When Wiscasset Speedway drops the green flag on a new season Saturday afternoon, there will be a notable absence from the starting grid. Fresh off a track championship, Daren Ripley won’t have his No. 09 at the track.

At least not for week one.

“I go to win races,” Ripley said Thursday. “The championship thing, I don’t know. I’m not going to race this weekend. We’re ready… but if I don’t race (week one), it puts me out of the championship and then I don’t have to do it every week if I don’t feel like it.”

Ripley, 52, of Warren, won six races a year ago en route to his first career championship of any kind. After more than three decades behind the wheel, including stints at Wiscasset, Unity Raceway and starts at other tracks and with regional touring series, Ripley finally added the once piece missing from his resume.

A championship.

But even he’s not convinced he deserved it, despite 10 top-two finishes in 2017.

“I didn’t mean to win this one here,” said Ripley, who also missed opening day a year ago. “I was 22 points behind Charlie Colby with two weeks left. I made up 18 points in one night when Charlie wrecked or had some trouble.”

He’s won more than 100 races across a number of different divisions at Wiscasset in his career, but it wasn’t until last summer that Ripley finally secured title No. 1.

“I think it’s kind of self-inflicted,” said Ripley, whose father Doug was inducted into the Maine Stock Car Racing Hall of Fame earlier this month. “I’ve always raced kind of when I felt like it, but I’ve also got enough good people surrounding me that it makes it worthwhile. It’s supposed to be a hobby, not a job.”

Ripley returned from a six-year absence from racing — with the exception of a one-off start in the Boss Hogg 100 at Wiscasset in 2014, which he won — last season. He says he’s enjoying racing more now than he ever has, and he’s got three Pro Stocks, one Modified and an Allison Legacy Series car — scaled-down cars that compete in Wiscasset’s 4-Cylinder Pro Stock class — which his eight-year-old son, Silas, will drive this season.

His brother, Wayne, will come out of a decade-long retirement to split time with Mike Brown in the seat of the Modified.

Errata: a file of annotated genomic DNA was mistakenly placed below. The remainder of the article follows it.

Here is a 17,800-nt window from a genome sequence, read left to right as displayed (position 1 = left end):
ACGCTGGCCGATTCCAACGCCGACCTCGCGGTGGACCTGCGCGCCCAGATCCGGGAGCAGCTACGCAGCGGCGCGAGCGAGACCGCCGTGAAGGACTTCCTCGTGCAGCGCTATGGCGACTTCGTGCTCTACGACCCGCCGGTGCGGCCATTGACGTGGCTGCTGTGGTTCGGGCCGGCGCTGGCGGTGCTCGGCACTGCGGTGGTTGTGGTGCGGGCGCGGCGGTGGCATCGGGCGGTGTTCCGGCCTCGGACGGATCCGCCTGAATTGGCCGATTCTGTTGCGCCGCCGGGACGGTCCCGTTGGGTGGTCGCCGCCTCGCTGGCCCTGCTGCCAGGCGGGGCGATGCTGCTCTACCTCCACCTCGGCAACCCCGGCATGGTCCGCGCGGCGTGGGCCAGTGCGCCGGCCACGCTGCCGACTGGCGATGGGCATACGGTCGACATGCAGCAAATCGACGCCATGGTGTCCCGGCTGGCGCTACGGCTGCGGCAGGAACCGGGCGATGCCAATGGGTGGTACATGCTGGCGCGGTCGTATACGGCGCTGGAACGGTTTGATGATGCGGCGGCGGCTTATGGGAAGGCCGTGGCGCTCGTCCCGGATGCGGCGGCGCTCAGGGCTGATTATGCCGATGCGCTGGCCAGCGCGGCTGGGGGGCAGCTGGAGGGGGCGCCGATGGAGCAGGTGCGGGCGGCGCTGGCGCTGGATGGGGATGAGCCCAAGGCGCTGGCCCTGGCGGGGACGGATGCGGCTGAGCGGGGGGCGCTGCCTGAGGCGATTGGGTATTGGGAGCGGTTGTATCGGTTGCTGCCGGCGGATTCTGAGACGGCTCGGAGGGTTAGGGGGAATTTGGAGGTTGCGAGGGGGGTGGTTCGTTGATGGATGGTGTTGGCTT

“I get more adrenaline out of this than going to a basketball game or something like that,” Ripley said of how racing has changed for him over the last 30 years. “But that adrenaline is also making me nervous now. I get butterflies. It comes and goes. I’m more nervous now than ever, but once they throw the green flag, they’re gone.”

On Saturday, he won’t have those butterflies. But, rest assured, the competition will likely have them when they see Ripley return for week two.

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Two-time and reigning Beech Ridge Motor Speedway champion Reid Lanpher of Manchester posted his best career NASCAR K&N Pro Series East finish last weekend.

Lanpher finished 11th in the Zombie Auto 150 at Bristol (Tenn.) Motor Speedway on Saturday. That race came just six days after Lanpher finished fourth in the Pro All Stars Series (PASS) season opener at Thompson (Conn.) Speedway Motorsports Park.

The Bristol race was Lanpher’s second start this season for Jefferson Pitts Racing. In mid-March, he raced as a JPR teammate to Monster Energy NASCAR Cup Series driver Kevin Harvick for JPR, finishing 10th at Kern County in Bakersfield, California, in a NASCAR K&N Pro Series West race.

• • •

After getting washed out last weekend, PASS will finally get to run the Honey Badger Bar & Grill 150 at Oxford Plains Speedway on Sunday.

The race will serve as the second half of a weekend doubleheader at Oxford. The track’s weekly program, including its Super Late Model division, will compete on Saturday afternoon.

Derek Griffith of Hudson, New Hampshire, won the PASS season opener at Thompson.

Lanpher is the defending winner of the April PASS event at Oxford.

Travis Barrett — 621-5621

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Twitter: @TBarrettGWC